As the wind picked up and moved WNW we started to fly in 14 knots abeam touching 8 knots consistently – albeit only 5 SOG – in cool airs under a hot sun: almost perfect sailing conditions (three knots of current against).

Our good run came to an end eventually and the dolphins left on their way too as a wind shift and lull forced us to drop the parasailor, yet we soon found ourselves in the rare (if not unheard of?) position of having to slow down to avoid arriving too early in Deauville and having to wait for the tide to come in, so we furled almost all of the genoa leaving only a scrap out for balance in order to add an hour to our trip time.
In the end we suffered an edgy 10 minutes waiting in the avant port waiting for the lock keeper to open the ecluse – I’d calculated it should be open at 1945 but he’d decided it was 2000 and not a minute before!

Great to be back in Deauville, Skippette’s former home port for a number of years so feels like a mini-homecoming.
Only a short overnight stay though as we press on towards St Valery en Caux.

IMG_0505IMG_2633IMG_0511IMG_2635IMG_2637IMG_2638IMG_2642IMG_2648IMG_2649IMG_0512IMG_0520IMG_0537IMG_0546IMG_0560IMG_0577IMG_0580IMG_0582 Para Dolphin Baie de SeineIMG_0583IMG_0584IMG_0592IMG_0593IMG_0595IMG_0598IMG_0601IMG_0604IMG_0609IMG_2652IMG_2656IMG_2657IMG_2658IMG_0610IMG_0612IMG_0613IMG_0615IMG_0616IMG_0618

IMG_0581 Para Dolphin Baie de Seine


Posted in 2016 Solent to IJsselmeer, Deauville | 1 Comment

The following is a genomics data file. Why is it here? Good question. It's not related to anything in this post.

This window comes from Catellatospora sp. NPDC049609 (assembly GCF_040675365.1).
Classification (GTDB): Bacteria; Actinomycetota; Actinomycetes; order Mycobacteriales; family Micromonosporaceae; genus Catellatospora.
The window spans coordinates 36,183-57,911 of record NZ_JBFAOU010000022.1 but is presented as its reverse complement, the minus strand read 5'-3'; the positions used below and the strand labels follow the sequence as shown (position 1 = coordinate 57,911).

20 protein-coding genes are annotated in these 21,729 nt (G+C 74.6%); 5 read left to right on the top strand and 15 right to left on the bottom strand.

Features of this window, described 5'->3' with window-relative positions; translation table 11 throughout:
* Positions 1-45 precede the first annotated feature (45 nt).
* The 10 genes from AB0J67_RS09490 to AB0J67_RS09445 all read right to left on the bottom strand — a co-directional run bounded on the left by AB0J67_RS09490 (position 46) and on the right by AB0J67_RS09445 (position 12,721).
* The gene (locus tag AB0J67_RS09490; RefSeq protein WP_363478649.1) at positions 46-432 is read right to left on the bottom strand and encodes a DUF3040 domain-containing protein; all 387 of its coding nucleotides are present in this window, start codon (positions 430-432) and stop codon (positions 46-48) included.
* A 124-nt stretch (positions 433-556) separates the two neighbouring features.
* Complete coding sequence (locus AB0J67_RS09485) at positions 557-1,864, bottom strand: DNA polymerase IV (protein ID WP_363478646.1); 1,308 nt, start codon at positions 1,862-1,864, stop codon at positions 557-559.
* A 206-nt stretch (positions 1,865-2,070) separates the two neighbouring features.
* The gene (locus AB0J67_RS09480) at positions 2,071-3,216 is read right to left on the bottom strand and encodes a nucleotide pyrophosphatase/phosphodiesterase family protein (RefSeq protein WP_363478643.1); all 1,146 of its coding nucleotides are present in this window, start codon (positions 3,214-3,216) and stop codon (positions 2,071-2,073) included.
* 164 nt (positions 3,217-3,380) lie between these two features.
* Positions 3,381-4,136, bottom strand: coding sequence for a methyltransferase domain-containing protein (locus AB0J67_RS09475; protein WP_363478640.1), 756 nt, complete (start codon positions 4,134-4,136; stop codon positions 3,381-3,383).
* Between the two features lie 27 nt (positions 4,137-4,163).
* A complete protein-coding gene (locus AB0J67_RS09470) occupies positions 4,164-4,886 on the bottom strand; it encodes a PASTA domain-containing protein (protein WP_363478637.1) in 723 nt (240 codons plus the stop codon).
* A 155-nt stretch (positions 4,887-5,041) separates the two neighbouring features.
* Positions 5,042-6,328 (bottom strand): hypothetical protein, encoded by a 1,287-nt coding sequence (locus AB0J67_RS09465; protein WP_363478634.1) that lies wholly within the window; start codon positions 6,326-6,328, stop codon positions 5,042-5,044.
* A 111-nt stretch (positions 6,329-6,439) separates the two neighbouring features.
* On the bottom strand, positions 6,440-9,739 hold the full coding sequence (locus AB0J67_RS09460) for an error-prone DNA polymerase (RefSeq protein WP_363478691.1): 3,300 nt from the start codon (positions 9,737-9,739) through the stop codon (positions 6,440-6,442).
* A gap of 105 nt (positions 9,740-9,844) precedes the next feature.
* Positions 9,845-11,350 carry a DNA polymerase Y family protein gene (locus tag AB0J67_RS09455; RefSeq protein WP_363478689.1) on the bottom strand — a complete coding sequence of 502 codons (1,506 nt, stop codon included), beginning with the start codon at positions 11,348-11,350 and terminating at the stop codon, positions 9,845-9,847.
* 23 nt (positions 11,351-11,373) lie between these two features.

St Vaast La Hougue

IMG_6689IMG_2619First up, it’s pronounced “Sain Va La Oog” – not “Vast”!
After two days in Cherbourg provisioning, bilge cleaning, winch overhauling and le plouc’ing – after I got lost finding Le Pantagruel, our favourite restaurant in Cherbourg, it’s off to St Vaast La Hougue. Although known to be a charming – THE charming – resort of Cap de la Hague, we’ve never made it, partly because of our (south)westerly leanings, partly because it extends an already long day of channel crossing yet further.

A short afternoon of light winds and sill-making motor-sailing later, we arrived just in time for lock opening and were delighted by the picturesque marina and port surrounded by the traditional small town layout of a northern French beach resort, with its beach, restaurants, oyster farms, mediaeval forts, fishing vessels, sailor’s chapel and landscaped car park!

One night only before pushing onto Deauville, so we opted for seafood – it’s St Vaast after all with its reputation for oysters! Plateau de fruit de mer for one person (so often minimum two), oysters, moules frites and a bottle of their best Muscadet for less than €60! We’ll definitely be back, but for now it’s onwards and eastwards.



Pointe de Barfleur






Sailors’ chapel




Posted in 2016 Solent to IJsselmeer, Destinations, St Vaast La Hougue, Uncategorized | Leave a comment

Winch cleaning and Carrefour by tender in Cherbourg

A fast sail with the current from Braye round the Raz de Blanchard into a damp Cherbourg was our last stretch with Secret Agent before they returned across the Channel leaving us to continue on our way by ourselves.

IMG_0473 Leaving Alderney.
IMG_6641Riding the Raz.
IMG_0484Welcome to Cherbourg.
IMG_6647Wet yet full of cheer in safe harbour.

I have always fancied dinghying into the inner basin all the way to Carrefour (rather than the usual yachtsman’s habit of negotiating most of Cherbourg town centre with a full to bursting shopping trolley and abandoning it in the marina!). Lock opening times were inconvenient and ladder access in the inner basin impractical but we got most of the way there to stock up on soupe de poisson (avec sa rouille bien sur), confits, Curly and just a smidgeon of vin rouge.

IMG_6671Heading back out of town.

Dismantled primary cockpit winch (main halliard) later that afternoon.